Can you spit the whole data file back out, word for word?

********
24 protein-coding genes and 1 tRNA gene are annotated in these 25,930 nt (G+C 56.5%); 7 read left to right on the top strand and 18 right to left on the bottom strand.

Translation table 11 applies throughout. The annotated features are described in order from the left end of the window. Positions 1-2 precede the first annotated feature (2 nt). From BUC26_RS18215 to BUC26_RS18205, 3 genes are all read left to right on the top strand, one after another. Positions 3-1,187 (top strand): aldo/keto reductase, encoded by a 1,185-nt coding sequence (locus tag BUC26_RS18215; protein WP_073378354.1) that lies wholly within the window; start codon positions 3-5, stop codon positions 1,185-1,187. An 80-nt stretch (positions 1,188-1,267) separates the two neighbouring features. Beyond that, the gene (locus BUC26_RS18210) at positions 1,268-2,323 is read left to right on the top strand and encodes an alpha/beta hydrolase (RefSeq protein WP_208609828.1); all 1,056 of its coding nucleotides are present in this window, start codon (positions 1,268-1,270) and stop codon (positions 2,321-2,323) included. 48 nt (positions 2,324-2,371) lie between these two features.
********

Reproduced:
24 protein-coding genes and 1 tRNA gene are annotated in these 25,930 nt (G+C 56.5%); 7 read left to right on the top strand and 18 right to left on the bottom strand.

Translation table 11 applies throughout. The annotated features are described in order from the left end of the window. Positions 1-2 precede the first annotated feature (2 nt). From BUC26_RS18215 to BUC26_RS18205, 3 genes are all read left to right on the top strand, one after another. Positions 3-1,187 (top strand): aldo/keto reductase, encoded by a 1,185-nt coding sequence (locus tag BUC26_RS18215; protein WP_073378354.1) that lies wholly within the window; start codon positions 3-5, stop codon positions 1,185-1,187. An 80-nt stretch (positions 1,188-1,267) separates the two neighbouring features. Beyond that, the gene (locus BUC26_RS18210) at positions 1,268-2,323 is read left to right on the top strand and encodes an alpha/beta hydrolase (RefSeq protein WP_208609828.1); all 1,056 of its coding nucleotides are present in this window, start codon (positions 1,268-1,270) and stop codon (positions 2,321-2,323) included. 48 nt (positions 2,324-2,371) lie between these two features.